James Joseph Foy (1844-1890) and Joseph Michael Foy (1847-1923) arrived in New Zealand in 1849 after gaining free passage from London with their parents and two older sisters. Their father, James senior, was enlisted with the 8th Detachment of the New Zealand Fencibles, a band of retired British soldiers employed as a military reserve to defend Auckland from the threat of invasions from Māori.
After being employed by the Queen Street photographer Hartley Webster in 1867, Joseph Michael Foy established his own photographic company in 1868. From 1871 onwards Joseph and his brother James operated a photographic studio in Thames under the business name Foy Brothers. Their success in their context is evidenced by the expansion of their business and premises and by 1885 they were advertising a “Large Assortment of Auckland, Thames, Ohinemuri, Coromandel, And Te Aroha Views; and the best collection of Maori photographic in New Zealand”.
The Foy Brothers’ most regular productions were studio portraits for local settler residents, however they produced nearly 70 photographic portraits of Māori who were either local, or visited Thames when the Land Courts were in session. It seems that the photographic studio remained in Thames until 1909, when Joseph Michael Foy opened a photographic studio at no. 4 Eden Terrace in Auckland, where he stocked negatives taken at Thames from 1896 onwards (Thames Star, Volume XLV, Issue 10611, 22 December 1909).
The Foy Brothers’ photographs are significant in their own right as independent images in that they provide insight into photographic portraiture practice in 19th century New Zealand and reveal the growing market of ethnographic photographic portraiture after the arrival of cartes de visites in New Zealand in the mid-1850s. The replacement of wet-plate and glass-plate photography with dry-plate photography made portrait photography cheaper and more efficient to produce, prompting an increase in the number of photographic studios
The Foy Brothers’ photographs can be placed within a wider photographic context in New Zealand in which Māori sitters were posed in ‘authentic’ customary Māori studio props that distinctly aligned the subjects with a traditional past that would appeal to European audiences. Ken Hall notes that the same items of traditional clothing and adornment appear multiple times in the Foy Bros’ photographs, indicating that studio props were used to convey an ‘authentic’ Māori appearance, with modern clothing visible underneath.
He lists the following studio props and argues that they can be ‘safely credited to the Foy Brothers’ studio’:
- kaitaka with tāniko borders – seen 12 times.
- Kahu kurī (dogskin cloak) worn by nine male sitters
- Distinctive tiki worn by 12 people
- Same pair of huia feathers in over half the photographs.
- Fighting implements appear in several portraits and moko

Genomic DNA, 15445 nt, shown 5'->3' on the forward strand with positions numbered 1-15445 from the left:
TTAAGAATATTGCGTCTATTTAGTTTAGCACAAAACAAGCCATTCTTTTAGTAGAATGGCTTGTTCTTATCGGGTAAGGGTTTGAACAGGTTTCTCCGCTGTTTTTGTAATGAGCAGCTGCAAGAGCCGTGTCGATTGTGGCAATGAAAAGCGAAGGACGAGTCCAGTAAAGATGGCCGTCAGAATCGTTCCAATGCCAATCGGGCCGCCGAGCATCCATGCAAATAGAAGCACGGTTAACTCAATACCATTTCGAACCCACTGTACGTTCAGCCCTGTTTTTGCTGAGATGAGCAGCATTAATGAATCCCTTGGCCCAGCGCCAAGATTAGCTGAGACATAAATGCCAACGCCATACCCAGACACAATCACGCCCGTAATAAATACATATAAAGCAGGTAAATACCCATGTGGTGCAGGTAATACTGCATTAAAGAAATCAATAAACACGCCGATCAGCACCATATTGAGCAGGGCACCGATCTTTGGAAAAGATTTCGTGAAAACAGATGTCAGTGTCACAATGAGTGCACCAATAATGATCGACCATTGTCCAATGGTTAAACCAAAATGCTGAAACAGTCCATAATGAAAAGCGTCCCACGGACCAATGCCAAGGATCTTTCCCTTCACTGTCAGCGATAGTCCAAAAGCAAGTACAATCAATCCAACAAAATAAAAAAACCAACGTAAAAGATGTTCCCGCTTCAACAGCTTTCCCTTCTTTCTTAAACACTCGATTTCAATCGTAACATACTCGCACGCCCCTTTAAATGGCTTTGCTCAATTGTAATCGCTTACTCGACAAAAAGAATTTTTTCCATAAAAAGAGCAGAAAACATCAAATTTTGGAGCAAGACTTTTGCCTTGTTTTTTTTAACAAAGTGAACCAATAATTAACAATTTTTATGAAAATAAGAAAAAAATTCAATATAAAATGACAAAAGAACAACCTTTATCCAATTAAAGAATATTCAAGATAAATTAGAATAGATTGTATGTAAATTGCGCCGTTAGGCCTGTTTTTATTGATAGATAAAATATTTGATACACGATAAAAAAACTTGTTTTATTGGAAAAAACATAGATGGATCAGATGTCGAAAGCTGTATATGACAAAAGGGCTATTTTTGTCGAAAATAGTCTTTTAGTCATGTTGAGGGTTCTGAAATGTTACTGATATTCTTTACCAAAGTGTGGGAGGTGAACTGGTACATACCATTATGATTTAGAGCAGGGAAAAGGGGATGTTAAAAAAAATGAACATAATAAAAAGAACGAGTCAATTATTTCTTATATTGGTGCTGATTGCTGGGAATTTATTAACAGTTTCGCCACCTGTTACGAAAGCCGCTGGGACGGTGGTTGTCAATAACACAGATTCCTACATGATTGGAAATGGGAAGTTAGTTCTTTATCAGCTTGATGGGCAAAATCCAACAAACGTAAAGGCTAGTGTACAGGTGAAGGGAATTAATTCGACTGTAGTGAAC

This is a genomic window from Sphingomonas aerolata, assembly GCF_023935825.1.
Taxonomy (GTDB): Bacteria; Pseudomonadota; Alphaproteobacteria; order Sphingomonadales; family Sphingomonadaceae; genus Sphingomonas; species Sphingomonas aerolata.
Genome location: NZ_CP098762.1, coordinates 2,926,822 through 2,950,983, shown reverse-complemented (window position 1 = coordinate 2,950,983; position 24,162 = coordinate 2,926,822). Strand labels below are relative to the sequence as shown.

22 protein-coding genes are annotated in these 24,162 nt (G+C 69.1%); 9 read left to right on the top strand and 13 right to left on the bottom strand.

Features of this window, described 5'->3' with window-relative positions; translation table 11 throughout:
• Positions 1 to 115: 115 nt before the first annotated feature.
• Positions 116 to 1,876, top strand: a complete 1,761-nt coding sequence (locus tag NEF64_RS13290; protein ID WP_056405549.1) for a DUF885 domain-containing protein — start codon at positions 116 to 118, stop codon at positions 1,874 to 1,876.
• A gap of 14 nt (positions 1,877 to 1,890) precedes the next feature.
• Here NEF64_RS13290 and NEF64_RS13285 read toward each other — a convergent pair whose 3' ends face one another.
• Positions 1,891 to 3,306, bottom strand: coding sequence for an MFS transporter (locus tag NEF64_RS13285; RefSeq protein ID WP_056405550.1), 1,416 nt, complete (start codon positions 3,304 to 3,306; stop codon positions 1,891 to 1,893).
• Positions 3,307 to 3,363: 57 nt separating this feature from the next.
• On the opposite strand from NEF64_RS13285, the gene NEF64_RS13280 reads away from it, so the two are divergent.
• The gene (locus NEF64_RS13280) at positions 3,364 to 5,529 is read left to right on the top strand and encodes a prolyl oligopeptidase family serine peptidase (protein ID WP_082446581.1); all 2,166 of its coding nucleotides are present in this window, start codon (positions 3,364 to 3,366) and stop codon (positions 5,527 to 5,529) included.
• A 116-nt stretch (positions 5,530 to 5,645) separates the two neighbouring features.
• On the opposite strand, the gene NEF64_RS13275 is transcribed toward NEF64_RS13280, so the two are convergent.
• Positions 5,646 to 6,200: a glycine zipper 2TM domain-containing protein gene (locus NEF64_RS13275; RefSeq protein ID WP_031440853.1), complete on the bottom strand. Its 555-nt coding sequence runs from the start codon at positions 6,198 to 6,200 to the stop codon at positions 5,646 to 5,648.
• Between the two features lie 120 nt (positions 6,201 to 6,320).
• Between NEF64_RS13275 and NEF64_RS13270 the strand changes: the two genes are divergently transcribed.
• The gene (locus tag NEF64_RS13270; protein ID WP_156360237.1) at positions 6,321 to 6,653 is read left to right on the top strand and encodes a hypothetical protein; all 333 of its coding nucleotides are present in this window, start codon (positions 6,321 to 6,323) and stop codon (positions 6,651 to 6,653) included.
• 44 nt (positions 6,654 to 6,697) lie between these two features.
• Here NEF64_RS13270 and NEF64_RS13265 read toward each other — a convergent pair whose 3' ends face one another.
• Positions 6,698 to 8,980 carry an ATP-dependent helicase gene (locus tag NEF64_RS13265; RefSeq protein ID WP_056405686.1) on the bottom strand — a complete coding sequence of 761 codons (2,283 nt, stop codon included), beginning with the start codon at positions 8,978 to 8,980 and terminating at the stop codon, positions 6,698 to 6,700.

He argues that as most Māori had adopted European dress by the 1870s, the traditional dress in the Foy Bros’ photographs could be viewed as an attempt to record ‘old-time Māori’ in order to attract sales within the ethnographic carte de visite collecting craze of the 1860s.
The photographs are also significant for their archival significance. As well as documenting significant Māori (predominantly from the iwi Ngāti Maru), several of the photographs were used by Gottfried Lindauer in the painting of his portraits. Lindauer’s arrival in New Zealand coincided with a revolution in photographic technique and practice in New Zealand. Lindauer collected a significant number of cartes de visite and cabinet photographs by photographers throughout New Zealand and used these as preparatory material for his paintings. There is evidence that for many of his portraits he employed an epidiascope to project a pre-existing photographic portrait onto the canvas and then trace around this image with pencil. It is now certain that Lindauer based many of his portraits on photographs taken by photographic studios such as that of the Foy Brothers. This is evident in this group of photographs, which contains three photographs that can be directly linked to Lindauer portraits in the Auckland Art Gallery’s collection.
Although the photographs were taken for specific commissions and were produced independently as part of the photographic studio’s business, there is evidence that a symbiotic relationship existed between Lindauer and the Foy Brothers in the sale of their works. In particular, Ken Hall notes an account in which Lindauer’s painted version of the Foy Brothers’ photographic portrait of Hori Ngakapa Whanaunga was exhibited in the Foy Brothers’ window and was subsequently sold to Ngakapa. It can be deduced from this account that the relationship between Lindauer and the Foys was, in this instance, collaborative and Hall argues that it seems plausible that other Lindauer oil portraits of Māori portraits based on the Foy’s photographs might have been offered for sale in similar circumstances.
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